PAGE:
SINGAPORE – Malaysia’s election surprise is giving the ringgit its own Brexit moment, with the jump in US$/ringgit non-deliverable forwards (NDFs) showing foreigners weren’t expecting a change of government.
It’s a classic knee-jerk reaction that’s likely to extend further until there is more clarity on the impact on Malaysia’s fiscal position from the new leadership.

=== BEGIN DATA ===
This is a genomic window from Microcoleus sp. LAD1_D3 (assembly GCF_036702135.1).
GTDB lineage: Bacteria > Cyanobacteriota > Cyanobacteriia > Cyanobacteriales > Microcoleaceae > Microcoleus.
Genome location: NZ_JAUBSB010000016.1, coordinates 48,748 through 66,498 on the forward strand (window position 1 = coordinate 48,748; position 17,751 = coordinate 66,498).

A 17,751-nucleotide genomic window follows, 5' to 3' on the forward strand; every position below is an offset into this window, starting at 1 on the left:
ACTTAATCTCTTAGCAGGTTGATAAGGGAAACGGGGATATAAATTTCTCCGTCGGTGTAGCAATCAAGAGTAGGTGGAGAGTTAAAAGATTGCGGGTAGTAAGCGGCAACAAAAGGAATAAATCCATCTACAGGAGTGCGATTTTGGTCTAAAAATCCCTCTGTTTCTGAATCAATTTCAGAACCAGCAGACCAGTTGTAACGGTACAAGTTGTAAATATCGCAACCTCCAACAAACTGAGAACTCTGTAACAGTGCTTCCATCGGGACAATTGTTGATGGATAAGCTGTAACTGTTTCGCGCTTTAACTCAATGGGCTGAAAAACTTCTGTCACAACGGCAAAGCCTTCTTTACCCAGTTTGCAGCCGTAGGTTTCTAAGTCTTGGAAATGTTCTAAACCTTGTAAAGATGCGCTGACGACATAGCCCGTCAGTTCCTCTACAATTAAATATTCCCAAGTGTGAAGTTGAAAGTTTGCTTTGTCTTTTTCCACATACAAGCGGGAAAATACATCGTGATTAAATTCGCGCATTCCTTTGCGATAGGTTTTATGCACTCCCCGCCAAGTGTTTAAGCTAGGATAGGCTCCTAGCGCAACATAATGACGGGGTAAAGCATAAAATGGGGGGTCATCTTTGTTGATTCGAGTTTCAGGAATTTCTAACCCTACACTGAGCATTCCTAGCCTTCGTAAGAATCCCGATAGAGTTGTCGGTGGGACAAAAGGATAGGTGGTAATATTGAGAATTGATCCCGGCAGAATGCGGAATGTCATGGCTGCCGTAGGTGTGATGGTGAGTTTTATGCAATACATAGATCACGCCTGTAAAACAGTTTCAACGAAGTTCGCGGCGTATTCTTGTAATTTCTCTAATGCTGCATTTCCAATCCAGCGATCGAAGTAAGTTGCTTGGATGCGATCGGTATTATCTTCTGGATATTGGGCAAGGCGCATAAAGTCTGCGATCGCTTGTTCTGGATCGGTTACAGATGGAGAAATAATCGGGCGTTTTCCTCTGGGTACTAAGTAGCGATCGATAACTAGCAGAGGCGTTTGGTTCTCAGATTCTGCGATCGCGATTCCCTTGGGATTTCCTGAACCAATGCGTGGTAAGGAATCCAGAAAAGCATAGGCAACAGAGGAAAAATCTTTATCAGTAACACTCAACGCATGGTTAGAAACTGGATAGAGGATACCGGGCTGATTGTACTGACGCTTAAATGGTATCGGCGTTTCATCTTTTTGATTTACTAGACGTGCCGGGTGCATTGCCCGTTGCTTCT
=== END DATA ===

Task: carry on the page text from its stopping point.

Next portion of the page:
Pre-election talk of removing the goods and service tax is one example of how the revenue side will be affected.
Over the medium-term, the return of former prime minister Tun Dr Mahathir Mohamad could prove to be a positive if it helps to reverse the brain drain of young talented Malaysians working overseas.
But, investors will take a while to be convinced, and that exposes the ringgit to more near-term pain.